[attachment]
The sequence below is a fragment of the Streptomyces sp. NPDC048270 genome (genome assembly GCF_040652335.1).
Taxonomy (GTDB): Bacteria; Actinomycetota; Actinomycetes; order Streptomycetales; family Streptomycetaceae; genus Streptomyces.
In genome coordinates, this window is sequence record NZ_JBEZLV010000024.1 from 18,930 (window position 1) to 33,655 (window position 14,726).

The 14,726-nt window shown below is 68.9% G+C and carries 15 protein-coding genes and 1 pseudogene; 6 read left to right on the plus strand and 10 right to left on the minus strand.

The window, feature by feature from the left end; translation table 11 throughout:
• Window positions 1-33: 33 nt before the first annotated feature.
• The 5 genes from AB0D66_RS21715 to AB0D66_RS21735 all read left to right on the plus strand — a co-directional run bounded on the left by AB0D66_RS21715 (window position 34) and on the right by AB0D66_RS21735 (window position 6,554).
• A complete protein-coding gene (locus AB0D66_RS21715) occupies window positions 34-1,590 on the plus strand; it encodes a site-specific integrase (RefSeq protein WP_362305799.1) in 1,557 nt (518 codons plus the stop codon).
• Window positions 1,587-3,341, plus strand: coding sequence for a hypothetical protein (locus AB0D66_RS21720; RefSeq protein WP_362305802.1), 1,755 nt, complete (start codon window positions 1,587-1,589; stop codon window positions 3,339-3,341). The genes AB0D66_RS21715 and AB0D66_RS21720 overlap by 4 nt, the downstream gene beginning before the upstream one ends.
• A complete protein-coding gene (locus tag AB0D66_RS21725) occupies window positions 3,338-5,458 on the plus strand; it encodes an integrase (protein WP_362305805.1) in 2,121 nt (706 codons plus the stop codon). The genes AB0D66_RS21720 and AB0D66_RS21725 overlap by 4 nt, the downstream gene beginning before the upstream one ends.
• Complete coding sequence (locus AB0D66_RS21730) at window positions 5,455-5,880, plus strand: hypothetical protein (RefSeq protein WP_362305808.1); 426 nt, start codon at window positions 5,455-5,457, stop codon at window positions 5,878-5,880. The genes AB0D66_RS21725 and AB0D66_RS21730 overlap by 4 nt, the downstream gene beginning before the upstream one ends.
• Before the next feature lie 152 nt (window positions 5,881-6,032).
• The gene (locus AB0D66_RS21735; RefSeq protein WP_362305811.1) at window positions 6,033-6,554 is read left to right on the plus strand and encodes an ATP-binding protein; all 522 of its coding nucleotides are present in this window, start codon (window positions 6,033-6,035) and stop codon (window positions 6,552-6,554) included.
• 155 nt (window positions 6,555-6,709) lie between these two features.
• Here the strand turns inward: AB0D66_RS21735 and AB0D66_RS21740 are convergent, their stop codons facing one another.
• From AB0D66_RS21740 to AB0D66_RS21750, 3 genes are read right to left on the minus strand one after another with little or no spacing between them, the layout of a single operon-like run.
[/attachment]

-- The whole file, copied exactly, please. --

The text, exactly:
The sequence below is a fragment of the Streptomyces sp. NPDC048270 genome (genome assembly GCF_040652335.1).
Taxonomy (GTDB): Bacteria; Actinomycetota; Actinomycetes; order Streptomycetales; family Streptomycetaceae; genus Streptomyces.
In genome coordinates, this window is sequence record NZ_JBEZLV010000024.1 from 18,930 (window position 1) to 33,655 (window position 14,726).

The 14,726-nt window shown below is 68.9% G+C and carries 15 protein-coding genes and 1 pseudogene; 6 read left to right on the plus strand and 10 right to left on the minus strand.

The window, feature by feature from the left end; translation table 11 throughout:
• Window positions 1-33: 33 nt before the first annotated feature.
• The 5 genes from AB0D66_RS21715 to AB0D66_RS21735 all read left to right on the plus strand — a co-directional run bounded on the left by AB0D66_RS21715 (window position 34) and on the right by AB0D66_RS21735 (window position 6,554).
• A complete protein-coding gene (locus AB0D66_RS21715) occupies window positions 34-1,590 on the plus strand; it encodes a site-specific integrase (RefSeq protein WP_362305799.1) in 1,557 nt (518 codons plus the stop codon).
• Window positions 1,587-3,341, plus strand: coding sequence for a hypothetical protein (locus AB0D66_RS21720; RefSeq protein WP_362305802.1), 1,755 nt, complete (start codon window positions 1,587-1,589; stop codon window positions 3,339-3,341). The genes AB0D66_RS21715 and AB0D66_RS21720 overlap by 4 nt, the downstream gene beginning before the upstream one ends.
• A complete protein-coding gene (locus tag AB0D66_RS21725) occupies window positions 3,338-5,458 on the plus strand; it encodes an integrase (protein WP_362305805.1) in 2,121 nt (706 codons plus the stop codon). The genes AB0D66_RS21720 and AB0D66_RS21725 overlap by 4 nt, the downstream gene beginning before the upstream one ends.
• Complete coding sequence (locus AB0D66_RS21730) at window positions 5,455-5,880, plus strand: hypothetical protein (RefSeq protein WP_362305808.1); 426 nt, start codon at window positions 5,455-5,457, stop codon at window positions 5,878-5,880. The genes AB0D66_RS21725 and AB0D66_RS21730 overlap by 4 nt, the downstream gene beginning before the upstream one ends.
• Before the next feature lie 152 nt (window positions 5,881-6,032).
• The gene (locus AB0D66_RS21735; RefSeq protein WP_362305811.1) at window positions 6,033-6,554 is read left to right on the plus strand and encodes an ATP-binding protein; all 522 of its coding nucleotides are present in this window, start codon (window positions 6,033-6,035) and stop codon (window positions 6,552-6,554) included.
• 155 nt (window positions 6,555-6,709) lie between these two features.
• Here the strand turns inward: AB0D66_RS21735 and AB0D66_RS21740 are convergent, their stop codons facing one another.
• From AB0D66_RS21740 to AB0D66_RS21750, 3 genes are read right to left on the minus strand one after another with little or no spacing between them, the layout of a single operon-like run.